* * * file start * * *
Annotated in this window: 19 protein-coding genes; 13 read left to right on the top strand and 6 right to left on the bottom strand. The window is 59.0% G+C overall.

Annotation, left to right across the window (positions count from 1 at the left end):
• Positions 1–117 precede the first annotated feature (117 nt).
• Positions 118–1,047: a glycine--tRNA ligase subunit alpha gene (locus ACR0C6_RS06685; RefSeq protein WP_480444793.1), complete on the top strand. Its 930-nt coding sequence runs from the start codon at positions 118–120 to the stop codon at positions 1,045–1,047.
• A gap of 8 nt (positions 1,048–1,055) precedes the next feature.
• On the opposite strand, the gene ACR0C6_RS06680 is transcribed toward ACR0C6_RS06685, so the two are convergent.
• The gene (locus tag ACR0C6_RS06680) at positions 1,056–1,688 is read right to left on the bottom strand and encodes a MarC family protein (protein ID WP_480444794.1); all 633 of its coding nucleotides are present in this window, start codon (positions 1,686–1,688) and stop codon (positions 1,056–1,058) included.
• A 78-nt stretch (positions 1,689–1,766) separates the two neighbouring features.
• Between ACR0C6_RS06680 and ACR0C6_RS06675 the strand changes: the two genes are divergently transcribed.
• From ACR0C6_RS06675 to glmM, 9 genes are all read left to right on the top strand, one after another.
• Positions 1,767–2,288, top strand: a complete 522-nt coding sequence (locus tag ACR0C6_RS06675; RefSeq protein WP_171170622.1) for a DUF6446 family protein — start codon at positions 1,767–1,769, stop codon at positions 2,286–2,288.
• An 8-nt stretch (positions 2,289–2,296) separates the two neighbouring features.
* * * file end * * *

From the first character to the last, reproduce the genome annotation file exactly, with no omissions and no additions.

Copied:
Annotated in this window: 19 protein-coding genes; 13 read left to right on the top strand and 6 right to left on the bottom strand. The window is 59.0% G+C overall.

Annotation, left to right across the window (positions count from 1 at the left end):
• Positions 1–117 precede the first annotated feature (117 nt).
• Positions 118–1,047: a glycine--tRNA ligase subunit alpha gene (locus ACR0C6_RS06685; RefSeq protein WP_480444793.1), complete on the top strand. Its 930-nt coding sequence runs from the start codon at positions 118–120 to the stop codon at positions 1,045–1,047.
• A gap of 8 nt (positions 1,048–1,055) precedes the next feature.
• On the opposite strand, the gene ACR0C6_RS06680 is transcribed toward ACR0C6_RS06685, so the two are convergent.
• The gene (locus tag ACR0C6_RS06680) at positions 1,056–1,688 is read right to left on the bottom strand and encodes a MarC family protein (protein ID WP_480444794.1); all 633 of its coding nucleotides are present in this window, start codon (positions 1,686–1,688) and stop codon (positions 1,056–1,058) included.
• A 78-nt stretch (positions 1,689–1,766) separates the two neighbouring features.
• Between ACR0C6_RS06680 and ACR0C6_RS06675 the strand changes: the two genes are divergently transcribed.
• From ACR0C6_RS06675 to glmM, 9 genes are all read left to right on the top strand, one after another.
• Positions 1,767–2,288, top strand: a complete 522-nt coding sequence (locus tag ACR0C6_RS06675; RefSeq protein WP_171170622.1) for a DUF6446 family protein — start codon at positions 1,767–1,769, stop codon at positions 2,286–2,288.
• An 8-nt stretch (positions 2,289–2,296) separates the two neighbouring features.